Wi-Fi security tutorial

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Introduction

Wi-Fi is a communication standard (802.11) for wireless local area networks.

Today, many hardware devices: routers, mobile phones, TVs, console games, PCs, can connect via wi-fi.
It operates in the 2.4 GHz and 5 GHz frequency ranges, each of which is divided into several channels. Due to relatively low emission power, the area of ??use does not exceed several hundred meters.
Instead of Ethernet networks, where data links are made by wires or FOs that can be physically protected, at wi-fi (WLAN) local area networks, with air being the environment, for security, other methods than classic ones should be used.
- It is possible to configure the access point (wireless router), not to transmit its SSID (Service Set IDentifier) publicly, or the name it appears in the search for wi-fi networks. Thus, only those who know the same SSID can connect.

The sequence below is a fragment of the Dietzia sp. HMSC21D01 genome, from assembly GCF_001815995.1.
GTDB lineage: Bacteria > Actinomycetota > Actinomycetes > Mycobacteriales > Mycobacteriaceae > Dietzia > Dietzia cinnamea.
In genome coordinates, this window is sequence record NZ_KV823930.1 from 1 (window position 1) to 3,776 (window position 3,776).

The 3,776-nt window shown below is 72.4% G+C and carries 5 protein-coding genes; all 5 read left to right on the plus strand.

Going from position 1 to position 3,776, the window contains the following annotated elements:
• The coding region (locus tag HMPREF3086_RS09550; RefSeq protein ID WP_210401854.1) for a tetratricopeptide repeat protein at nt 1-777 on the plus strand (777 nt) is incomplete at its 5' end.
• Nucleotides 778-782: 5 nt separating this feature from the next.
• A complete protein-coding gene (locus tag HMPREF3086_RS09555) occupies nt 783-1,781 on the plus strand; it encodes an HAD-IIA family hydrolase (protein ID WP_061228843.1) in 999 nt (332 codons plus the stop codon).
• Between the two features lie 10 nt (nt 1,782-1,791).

However, if someone intercepts transmission frames between the router and a station connected to it, it can determine this SSID.
- Another possibility is to filter MAC addresses that can connect to the access point (AP).
But, from the intercepted transmission frames, you can see these MACs. In this case, a hacker, will be able to configure this MAC address on a personal device and will be able to access the wireless network.


Encrypt AP connection data

The most effective technique for protecting a wi-fi network is encrypting AP connection data.


WEP (Wired Equivalent Privacy)

This technique was first used to encrypt frames at the data link level. WEP uses the RC4 algorithm, using a key for the duration of the session. Data integrity control is achieved through the CRC control amount. Now WEP encryption is no longer used.


WPA si WPA2 (Wi-Fi Protected Access)

In WPA, besides the RC4 algorithm, the TKIP (Temporary Key Integrity Protocol) technique was introduced, which changed the key during the work session. The amount of CRC control was replaced with the Michael algorithm In WPA2, the RC4 encryption algorithm has been replaced with the AES algorithm, and the control amount is computed with a CCMP code.
WPA2 and WPA2 require configuring passwords to gain encryption keys.


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